24. Matching on a Bipartite graph Two solutions: All-different constraint we can update the domains of the column variables Analogously, we can update the domains of the other variables Exploiting Structure in QCP ALLDIFF as Global Constraint (Berge 70, Regin 94, Shaw and Walsh 98 )

  25. Exploiting Structure Arc Consistency vs. All Diff Arc Consistency Solves up to order 20 Size search space AllDiff Solves up to order 33 Size search space

  26. Quasigroup as Satisfiability • Two different encodings for SAT: • 2D encoding (or minimal encoding); • 3D encoding (or full encoding);

  27. 2D Encoding or Minimal Encoding • Variables: • Each variables represents a color assigned to a cell. • Clauses: • Some color must be assigned to each cell (clause of length n); • No color is repeated in the same row (sets of negative binary clauses); • No color is repeated in the same column (sets of negative binary clauses);

  28. 3D Encoding or Full Encoding • This encoding is based on the cubic representation of the quasigroup: each line of the cube contains exactly one true variable; • Variables: • Same as 2D encoding. • Clauses: • Same as the 2 D encoding plus: • Each color must appear at least once in each row; • Each color must appear at least once in each column; • No two colors are assigned to the same cell;

  29. Capturing Structure - Performance of SAT Solvers • State of the art backtrack and local search and complete SAT solvers using 3D encoding are very competitive with specialized CSP algorithms. • In contrast SAT solvers perform very poorly on 2D encodings (SATZ or SATO); • In contrast local search solvers (Walksat) perform well on 2D encodings;

  30. SATZ on 2D encoding (Order 20 -28) Order 28 1,000,000 Order 20 SATZ and SATO can only solve up to order 28 when using 2D encoding; When using 3D encoding problems of the same size take only 0 or 1 backtrack and much higher orders can be solved;

  31. Walksat on 2D and 3D encoding(Order 30-33) 1,000,000 3D order 33 2D order 33 Walksat shows an unsual pattern - the 2D encodings are somewhat easier than the 3D encoding at the peak and harder in the undereconstrained region;

  32. Quasigroup - Satisfiability • Encoding the quasigroup using only • Boolean variables in clausal form using • the 3D encoding is very competitive. • Very fast solvers - SATZ, GRASP, • SATO,WALKSAT;

  33. Structural features of instances provide insights intotheir hardness namely: • Backbone • Inherent Structure and Balance

  34. Backbone Backbone Total number of backbone variables: 2 Backbone is the shared structure of all the solutions to a given instance. This instance has 4 solutions:

  35. Phase Transition in the Backbone • We have observed a transition in the backbone from a phase where the size of the backbone is around 0% to a phase with backbone of size close to 100%. • The phase transition in the backbone is sudden and it coincides with the hardest problem instances. (Achlioptas, Gomes, Kautz, Selman 00, Monasson et al. 99)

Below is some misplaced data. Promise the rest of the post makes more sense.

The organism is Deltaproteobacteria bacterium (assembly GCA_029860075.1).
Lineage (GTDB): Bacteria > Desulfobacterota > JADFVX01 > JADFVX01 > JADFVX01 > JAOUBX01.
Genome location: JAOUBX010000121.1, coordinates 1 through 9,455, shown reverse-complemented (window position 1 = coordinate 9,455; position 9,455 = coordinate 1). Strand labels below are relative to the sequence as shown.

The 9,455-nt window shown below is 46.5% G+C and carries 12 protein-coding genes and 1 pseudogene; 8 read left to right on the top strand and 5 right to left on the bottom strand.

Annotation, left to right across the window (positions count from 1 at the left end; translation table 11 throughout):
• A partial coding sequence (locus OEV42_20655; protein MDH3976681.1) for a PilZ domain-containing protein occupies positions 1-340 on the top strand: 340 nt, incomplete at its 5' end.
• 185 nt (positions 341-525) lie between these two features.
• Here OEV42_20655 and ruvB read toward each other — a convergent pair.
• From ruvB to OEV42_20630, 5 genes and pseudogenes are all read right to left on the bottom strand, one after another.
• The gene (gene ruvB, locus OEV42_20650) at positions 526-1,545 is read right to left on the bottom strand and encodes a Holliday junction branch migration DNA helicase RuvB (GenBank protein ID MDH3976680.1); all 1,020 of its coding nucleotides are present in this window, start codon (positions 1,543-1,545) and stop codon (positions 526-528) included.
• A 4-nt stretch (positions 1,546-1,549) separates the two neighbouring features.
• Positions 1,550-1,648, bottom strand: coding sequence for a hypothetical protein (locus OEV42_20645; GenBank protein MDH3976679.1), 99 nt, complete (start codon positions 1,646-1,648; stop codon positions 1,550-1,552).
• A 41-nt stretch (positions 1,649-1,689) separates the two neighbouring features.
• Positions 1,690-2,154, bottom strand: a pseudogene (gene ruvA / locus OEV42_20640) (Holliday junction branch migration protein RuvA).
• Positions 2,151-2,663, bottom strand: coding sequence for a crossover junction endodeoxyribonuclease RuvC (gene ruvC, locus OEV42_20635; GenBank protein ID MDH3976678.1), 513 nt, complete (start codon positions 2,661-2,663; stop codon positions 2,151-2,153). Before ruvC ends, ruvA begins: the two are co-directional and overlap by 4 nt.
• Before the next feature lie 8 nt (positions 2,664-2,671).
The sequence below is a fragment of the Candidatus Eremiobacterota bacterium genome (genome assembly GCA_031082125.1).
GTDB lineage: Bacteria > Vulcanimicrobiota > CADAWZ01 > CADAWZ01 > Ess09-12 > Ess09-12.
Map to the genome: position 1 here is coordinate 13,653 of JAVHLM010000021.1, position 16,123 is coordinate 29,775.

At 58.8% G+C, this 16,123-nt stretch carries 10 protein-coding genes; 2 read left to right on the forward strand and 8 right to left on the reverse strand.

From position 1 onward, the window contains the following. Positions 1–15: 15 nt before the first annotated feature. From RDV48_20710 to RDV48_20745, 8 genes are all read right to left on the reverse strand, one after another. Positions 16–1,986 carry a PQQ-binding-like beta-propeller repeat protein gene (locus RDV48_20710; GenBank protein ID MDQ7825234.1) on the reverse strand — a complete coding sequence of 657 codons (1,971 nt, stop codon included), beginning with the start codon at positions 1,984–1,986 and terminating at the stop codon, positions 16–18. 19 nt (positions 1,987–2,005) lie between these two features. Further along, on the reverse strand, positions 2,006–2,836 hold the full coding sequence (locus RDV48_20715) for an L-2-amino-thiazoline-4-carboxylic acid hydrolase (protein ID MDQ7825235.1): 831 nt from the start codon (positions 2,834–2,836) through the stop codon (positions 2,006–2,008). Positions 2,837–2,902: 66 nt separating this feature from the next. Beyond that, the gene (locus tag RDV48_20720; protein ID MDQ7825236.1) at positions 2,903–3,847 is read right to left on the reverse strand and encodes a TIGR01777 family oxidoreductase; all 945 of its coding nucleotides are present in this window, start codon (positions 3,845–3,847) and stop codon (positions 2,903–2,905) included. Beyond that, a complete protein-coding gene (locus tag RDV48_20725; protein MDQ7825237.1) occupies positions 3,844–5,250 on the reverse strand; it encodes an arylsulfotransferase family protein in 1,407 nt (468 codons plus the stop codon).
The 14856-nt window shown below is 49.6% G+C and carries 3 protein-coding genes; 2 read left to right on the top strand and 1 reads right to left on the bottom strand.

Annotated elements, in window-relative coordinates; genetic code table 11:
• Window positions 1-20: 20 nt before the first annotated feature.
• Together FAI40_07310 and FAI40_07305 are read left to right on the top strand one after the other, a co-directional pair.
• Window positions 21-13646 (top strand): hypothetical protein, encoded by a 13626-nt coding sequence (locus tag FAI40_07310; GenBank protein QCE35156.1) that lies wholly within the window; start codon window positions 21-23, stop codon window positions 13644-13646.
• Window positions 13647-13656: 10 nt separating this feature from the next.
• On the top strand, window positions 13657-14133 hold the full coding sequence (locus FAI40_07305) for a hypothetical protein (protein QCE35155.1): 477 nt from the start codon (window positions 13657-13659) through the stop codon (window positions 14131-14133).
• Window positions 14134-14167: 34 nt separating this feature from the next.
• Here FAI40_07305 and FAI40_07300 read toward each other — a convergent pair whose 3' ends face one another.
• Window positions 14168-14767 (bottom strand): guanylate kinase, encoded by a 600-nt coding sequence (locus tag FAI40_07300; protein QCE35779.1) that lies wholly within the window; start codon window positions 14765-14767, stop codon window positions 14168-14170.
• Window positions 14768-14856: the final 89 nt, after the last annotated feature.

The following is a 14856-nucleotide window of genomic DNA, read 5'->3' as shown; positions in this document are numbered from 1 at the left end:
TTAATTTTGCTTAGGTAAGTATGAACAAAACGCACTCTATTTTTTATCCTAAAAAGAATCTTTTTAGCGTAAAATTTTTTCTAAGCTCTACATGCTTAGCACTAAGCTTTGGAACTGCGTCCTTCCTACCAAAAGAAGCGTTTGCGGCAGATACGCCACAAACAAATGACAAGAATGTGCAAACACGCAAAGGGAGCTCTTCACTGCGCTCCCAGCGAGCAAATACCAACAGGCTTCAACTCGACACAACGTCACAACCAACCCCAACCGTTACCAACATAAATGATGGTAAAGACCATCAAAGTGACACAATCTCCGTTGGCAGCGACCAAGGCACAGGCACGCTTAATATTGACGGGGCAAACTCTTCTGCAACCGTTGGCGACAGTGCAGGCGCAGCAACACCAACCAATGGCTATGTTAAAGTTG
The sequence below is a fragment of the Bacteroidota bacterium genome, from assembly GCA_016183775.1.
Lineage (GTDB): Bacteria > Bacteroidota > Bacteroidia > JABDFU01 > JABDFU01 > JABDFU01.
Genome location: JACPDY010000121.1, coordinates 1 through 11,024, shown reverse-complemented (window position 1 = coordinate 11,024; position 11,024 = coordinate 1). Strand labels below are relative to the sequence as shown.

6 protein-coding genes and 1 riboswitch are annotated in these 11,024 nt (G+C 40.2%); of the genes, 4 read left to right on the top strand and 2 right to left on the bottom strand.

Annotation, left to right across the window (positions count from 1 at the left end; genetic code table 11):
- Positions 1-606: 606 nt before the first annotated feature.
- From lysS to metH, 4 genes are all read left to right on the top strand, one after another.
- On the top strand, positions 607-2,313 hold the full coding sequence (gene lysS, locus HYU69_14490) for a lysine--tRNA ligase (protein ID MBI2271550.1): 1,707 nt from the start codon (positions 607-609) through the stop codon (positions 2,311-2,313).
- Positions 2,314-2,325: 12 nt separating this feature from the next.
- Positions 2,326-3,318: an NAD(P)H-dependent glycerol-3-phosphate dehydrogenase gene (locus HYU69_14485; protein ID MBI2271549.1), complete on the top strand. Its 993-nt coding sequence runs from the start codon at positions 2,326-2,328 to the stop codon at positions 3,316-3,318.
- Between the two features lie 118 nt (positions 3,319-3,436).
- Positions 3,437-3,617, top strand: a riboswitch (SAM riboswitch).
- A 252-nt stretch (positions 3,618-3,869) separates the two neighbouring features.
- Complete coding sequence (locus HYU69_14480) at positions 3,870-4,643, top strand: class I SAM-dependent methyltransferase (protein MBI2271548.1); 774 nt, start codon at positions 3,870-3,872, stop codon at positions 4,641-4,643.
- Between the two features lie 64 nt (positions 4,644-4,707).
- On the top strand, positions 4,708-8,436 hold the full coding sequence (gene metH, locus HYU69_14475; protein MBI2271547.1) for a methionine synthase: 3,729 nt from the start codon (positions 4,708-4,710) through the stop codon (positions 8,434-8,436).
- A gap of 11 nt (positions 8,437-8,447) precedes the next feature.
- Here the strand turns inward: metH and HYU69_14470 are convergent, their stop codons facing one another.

36. Sudden phase transition in Backbone New Phase Transition in Backbone QCP (satisfiable instances only) % Backbone % of Backbone Computational cost Fraction of preassigned cells

  37. Inherent Structure and Balance

  38. Rectangular Pattern Aligned Pattern Balanced Pattern Quasigroup Patterns and Problems Hardness Tractable Very hard (Kautz, Ruan, Achlioptas, Gomes, Selman 2001)

  39. SATZ Balanced QCP Rectangular QCP QCP QWH Aligned QCP

  40. Walksat Balanced filtered QCP Balance QWH QCP QWH aligned rectangular • We observe the same ordering in hardness when using Walksat, • SATZ, and SATO – Balacing makes instances harder

  41. Phase Transitions, Backbone, Balance • Summary • The understanding of the structural properties of problem instances based on notions such as phase transitions, backbone, and balance provides new insights into the practical complexity of many computational tasks. • Active research area with fruitful interactions between computer science, physics (approaches • from statistical mechanics), and mathematics (combinatorics / random structures).

  42. Outline • A Structured Benchmark Domain • Randomization • Conclusions

  43. Randomized Backtrack Search Procedures

  44. Background • Stochastic strategies have been very successful in the area of local search. • Simulated annealing • Genetic algorithms • Tabu Search • Gsat and variants. • Limitation: inherent incomplete nature of local search methods.

  45. Background • We want to explore the addition of a • stochastic element to a systematic search • procedure without losing completeness.

  46. Randomization • We introduce stochasticity in a backtrack search method, e.g., by randomly breaking ties in variable and/or value selection. • Compare with standard lexicographic tie-breaking.

  47. Randomization • At each choice point break ties (variable selection and/or value selection) randomly or: • “Heuristic equivalence” parameter (H) - at every choice point consider as “equally” good H% top choices; randomly select a choice from equally good choices.

  48. Randomized Strategies

  49. Quasigroup Demo

  50. Distributions of Randomized Backtrack Search • Key Properties: • I Erratic behavior of mean • II Distributions have “heavy tails”.